Atomic Force Microscopy (AFM) is a form of Scanning Probe Microscopy (SPM) used to explore the properties of surfaces with a proximal probe. The unique abilities of AFM to image and manipulate nanoscale objects makes it ideal for investigating biological samples. By functionalizing the AFM probe and scanning surface with short fragments of single- stranded DNA (ssDNA), we have explored the sequence-dependent binding kinetics of DNA, lending itself to applications in biomolecule sequencing and biochemical imaging.

Summer 2013

The XENON Dark Matter Project uses a two-phase time projection chamber (TPC) with a liquid xenon target to detect weakly interacting massive particles (WIMPs). WIMP events are categorized by ionization and scintillation signals. The point of interaction of the WIMP with the xenon nucleus can be reconstructed in three dimensions with millimeter precision, when an appropriate fiducial volume cut is made. The electric field inside the TPC must be well understood in order to select the region where the electric field is adequately uniform and to reconstruct the interaction vertex with the desired resolution. In preparation for the final phase of the XENON experiments, the electric field and electron collection efficiency for the Demonstrator TPC and larger TPCs are studied and analyzed in this paper.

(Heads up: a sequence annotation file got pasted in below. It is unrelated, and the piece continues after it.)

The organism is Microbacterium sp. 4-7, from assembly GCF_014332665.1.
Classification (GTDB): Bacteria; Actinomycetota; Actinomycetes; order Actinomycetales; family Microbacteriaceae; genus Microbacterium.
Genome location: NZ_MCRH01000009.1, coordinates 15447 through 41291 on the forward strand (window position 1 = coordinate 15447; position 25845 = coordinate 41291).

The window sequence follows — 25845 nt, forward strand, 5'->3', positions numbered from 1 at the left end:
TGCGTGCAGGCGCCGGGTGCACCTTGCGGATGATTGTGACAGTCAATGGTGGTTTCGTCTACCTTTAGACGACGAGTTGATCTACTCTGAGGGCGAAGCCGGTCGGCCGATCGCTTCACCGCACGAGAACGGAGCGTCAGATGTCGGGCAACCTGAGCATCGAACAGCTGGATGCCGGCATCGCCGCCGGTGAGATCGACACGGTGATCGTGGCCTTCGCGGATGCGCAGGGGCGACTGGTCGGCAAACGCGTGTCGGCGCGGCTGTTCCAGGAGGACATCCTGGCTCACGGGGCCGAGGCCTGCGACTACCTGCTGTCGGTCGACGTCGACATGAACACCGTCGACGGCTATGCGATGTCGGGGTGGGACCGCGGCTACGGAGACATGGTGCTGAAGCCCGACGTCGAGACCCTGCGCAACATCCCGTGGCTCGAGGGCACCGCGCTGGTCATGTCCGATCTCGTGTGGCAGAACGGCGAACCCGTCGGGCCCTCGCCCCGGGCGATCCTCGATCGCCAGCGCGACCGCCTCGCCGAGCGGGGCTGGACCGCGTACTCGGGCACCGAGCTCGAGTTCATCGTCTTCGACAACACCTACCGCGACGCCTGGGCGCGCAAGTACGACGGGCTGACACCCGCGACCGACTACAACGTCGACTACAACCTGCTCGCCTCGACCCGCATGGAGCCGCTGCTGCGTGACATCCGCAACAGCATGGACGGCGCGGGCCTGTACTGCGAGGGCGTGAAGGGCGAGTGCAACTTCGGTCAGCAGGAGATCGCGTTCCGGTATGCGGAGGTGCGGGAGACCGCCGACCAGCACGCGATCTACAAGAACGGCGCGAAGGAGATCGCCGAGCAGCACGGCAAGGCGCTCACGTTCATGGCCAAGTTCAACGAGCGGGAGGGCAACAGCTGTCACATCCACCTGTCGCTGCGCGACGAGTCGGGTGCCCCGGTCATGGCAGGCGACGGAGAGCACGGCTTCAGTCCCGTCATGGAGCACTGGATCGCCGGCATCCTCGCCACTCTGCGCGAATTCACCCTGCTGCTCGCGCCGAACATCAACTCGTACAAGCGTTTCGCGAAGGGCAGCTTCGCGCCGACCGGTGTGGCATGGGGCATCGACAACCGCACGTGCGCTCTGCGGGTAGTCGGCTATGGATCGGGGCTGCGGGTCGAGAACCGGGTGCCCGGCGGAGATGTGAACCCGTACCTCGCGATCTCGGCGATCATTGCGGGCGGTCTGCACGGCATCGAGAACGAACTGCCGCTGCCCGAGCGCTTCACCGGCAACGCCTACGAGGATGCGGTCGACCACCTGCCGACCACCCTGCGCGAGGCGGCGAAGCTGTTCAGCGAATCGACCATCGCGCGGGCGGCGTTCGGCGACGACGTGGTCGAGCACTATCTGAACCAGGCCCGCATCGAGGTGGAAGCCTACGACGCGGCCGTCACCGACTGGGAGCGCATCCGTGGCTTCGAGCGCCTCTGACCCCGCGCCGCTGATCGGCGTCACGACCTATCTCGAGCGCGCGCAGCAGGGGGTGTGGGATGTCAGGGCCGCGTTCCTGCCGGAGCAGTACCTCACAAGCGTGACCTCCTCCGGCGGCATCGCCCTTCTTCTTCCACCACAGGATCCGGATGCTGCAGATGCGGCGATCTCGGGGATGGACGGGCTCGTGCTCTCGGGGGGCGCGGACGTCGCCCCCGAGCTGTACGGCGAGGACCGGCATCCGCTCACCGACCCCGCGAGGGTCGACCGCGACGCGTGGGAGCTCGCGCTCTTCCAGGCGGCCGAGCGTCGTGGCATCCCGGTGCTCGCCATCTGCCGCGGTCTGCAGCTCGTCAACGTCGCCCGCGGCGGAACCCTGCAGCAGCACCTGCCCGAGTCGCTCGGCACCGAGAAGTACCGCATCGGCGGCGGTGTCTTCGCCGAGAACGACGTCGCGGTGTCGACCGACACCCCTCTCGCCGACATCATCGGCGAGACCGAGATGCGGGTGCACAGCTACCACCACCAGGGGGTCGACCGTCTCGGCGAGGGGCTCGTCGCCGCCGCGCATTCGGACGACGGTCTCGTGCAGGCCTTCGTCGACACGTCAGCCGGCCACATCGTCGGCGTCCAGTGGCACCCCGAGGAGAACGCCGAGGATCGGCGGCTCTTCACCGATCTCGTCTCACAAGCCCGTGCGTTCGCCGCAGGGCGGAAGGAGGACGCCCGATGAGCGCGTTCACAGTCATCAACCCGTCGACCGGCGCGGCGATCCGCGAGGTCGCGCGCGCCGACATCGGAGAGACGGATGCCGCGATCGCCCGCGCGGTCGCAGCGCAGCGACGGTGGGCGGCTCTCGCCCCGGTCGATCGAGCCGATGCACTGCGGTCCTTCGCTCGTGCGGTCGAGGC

Summer 2012